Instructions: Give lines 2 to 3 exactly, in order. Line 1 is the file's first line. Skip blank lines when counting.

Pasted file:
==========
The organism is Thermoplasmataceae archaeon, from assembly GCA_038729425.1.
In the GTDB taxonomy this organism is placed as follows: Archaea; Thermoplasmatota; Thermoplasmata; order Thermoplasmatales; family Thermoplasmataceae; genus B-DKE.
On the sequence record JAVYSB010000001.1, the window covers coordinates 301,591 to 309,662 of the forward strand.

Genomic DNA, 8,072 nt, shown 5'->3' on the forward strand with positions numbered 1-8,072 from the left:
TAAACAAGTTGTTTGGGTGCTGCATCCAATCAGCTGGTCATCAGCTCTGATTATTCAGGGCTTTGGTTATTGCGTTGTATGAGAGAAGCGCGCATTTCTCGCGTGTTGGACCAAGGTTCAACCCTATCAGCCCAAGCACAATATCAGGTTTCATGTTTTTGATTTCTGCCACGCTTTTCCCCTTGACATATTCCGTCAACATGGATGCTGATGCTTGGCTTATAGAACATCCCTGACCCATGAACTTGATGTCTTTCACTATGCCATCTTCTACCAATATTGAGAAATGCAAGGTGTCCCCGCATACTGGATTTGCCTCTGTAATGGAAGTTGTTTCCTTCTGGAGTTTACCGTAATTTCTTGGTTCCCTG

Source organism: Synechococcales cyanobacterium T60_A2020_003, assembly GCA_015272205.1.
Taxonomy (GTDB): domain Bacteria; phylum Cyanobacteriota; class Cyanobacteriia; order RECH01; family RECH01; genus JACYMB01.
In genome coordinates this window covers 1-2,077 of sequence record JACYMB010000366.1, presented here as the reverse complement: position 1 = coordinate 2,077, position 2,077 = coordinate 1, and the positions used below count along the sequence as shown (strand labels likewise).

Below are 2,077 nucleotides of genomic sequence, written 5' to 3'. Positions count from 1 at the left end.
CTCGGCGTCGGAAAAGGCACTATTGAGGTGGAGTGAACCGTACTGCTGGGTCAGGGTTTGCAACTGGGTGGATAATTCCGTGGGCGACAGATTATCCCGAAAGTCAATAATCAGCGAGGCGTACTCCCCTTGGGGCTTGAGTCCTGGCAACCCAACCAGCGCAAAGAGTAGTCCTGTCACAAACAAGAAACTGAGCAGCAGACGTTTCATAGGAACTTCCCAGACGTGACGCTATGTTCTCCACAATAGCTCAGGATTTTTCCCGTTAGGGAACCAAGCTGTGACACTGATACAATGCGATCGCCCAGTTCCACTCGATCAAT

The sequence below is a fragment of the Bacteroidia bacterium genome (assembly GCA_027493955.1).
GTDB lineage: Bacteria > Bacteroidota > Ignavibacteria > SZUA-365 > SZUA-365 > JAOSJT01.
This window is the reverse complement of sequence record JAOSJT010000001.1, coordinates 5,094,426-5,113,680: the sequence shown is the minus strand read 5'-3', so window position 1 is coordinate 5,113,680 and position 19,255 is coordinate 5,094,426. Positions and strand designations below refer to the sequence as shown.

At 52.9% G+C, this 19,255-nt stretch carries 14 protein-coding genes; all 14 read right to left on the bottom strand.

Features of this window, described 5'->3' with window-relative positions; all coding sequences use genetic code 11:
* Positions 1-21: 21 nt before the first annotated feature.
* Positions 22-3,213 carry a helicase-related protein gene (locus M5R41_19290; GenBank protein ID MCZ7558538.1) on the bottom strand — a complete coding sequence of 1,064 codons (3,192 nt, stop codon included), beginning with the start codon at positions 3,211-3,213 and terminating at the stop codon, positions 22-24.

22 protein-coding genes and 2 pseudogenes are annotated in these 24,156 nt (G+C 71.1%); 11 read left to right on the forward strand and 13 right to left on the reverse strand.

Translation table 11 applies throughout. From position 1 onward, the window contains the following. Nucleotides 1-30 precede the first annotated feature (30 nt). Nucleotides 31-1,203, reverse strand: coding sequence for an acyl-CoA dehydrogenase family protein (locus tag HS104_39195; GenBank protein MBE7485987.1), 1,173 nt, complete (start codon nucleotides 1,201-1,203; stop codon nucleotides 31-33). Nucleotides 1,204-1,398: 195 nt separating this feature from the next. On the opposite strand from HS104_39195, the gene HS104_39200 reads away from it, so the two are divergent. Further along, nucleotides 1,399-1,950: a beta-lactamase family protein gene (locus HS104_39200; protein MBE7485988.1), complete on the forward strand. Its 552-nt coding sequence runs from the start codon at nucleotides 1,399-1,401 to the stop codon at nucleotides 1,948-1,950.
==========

In the GTDB taxonomy this organism is placed as follows: Archaea; Thermoplasmatota; Thermoplasmata; order Thermoplasmatales; family Thermoplasmataceae; genus B-DKE.
On the sequence record JAVYSB010000001.1, the window covers coordinates 301,591 to 309,662 of the forward strand.